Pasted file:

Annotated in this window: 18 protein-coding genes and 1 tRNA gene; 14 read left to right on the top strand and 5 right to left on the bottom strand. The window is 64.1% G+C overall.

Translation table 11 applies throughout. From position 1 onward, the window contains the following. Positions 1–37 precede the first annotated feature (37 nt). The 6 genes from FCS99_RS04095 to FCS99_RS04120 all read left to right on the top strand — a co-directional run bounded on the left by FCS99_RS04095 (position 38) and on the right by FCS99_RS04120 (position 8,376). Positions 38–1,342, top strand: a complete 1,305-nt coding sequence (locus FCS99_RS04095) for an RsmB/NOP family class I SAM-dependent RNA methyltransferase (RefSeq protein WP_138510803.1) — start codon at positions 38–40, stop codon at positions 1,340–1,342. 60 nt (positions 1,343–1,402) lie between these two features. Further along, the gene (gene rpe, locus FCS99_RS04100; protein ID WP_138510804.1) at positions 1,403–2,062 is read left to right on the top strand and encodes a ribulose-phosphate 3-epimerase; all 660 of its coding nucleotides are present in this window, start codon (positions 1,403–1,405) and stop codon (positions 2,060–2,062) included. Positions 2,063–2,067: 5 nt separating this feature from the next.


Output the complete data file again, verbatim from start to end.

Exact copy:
Annotated in this window: 18 protein-coding genes and 1 tRNA gene; 14 read left to right on the top strand and 5 right to left on the bottom strand. The window is 64.1% G+C overall.

Translation table 11 applies throughout. From position 1 onward, the window contains the following. Positions 1–37 precede the first annotated feature (37 nt). The 6 genes from FCS99_RS04095 to FCS99_RS04120 all read left to right on the top strand — a co-directional run bounded on the left by FCS99_RS04095 (position 38) and on the right by FCS99_RS04120 (position 8,376). Positions 38–1,342, top strand: a complete 1,305-nt coding sequence (locus FCS99_RS04095) for an RsmB/NOP family class I SAM-dependent RNA methyltransferase (RefSeq protein WP_138510803.1) — start codon at positions 38–40, stop codon at positions 1,340–1,342. 60 nt (positions 1,343–1,402) lie between these two features. Further along, the gene (gene rpe, locus FCS99_RS04100; protein ID WP_138510804.1) at positions 1,403–2,062 is read left to right on the top strand and encodes a ribulose-phosphate 3-epimerase; all 660 of its coding nucleotides are present in this window, start codon (positions 1,403–1,405) and stop codon (positions 2,060–2,062) included. Positions 2,063–2,067: 5 nt separating this feature from the next.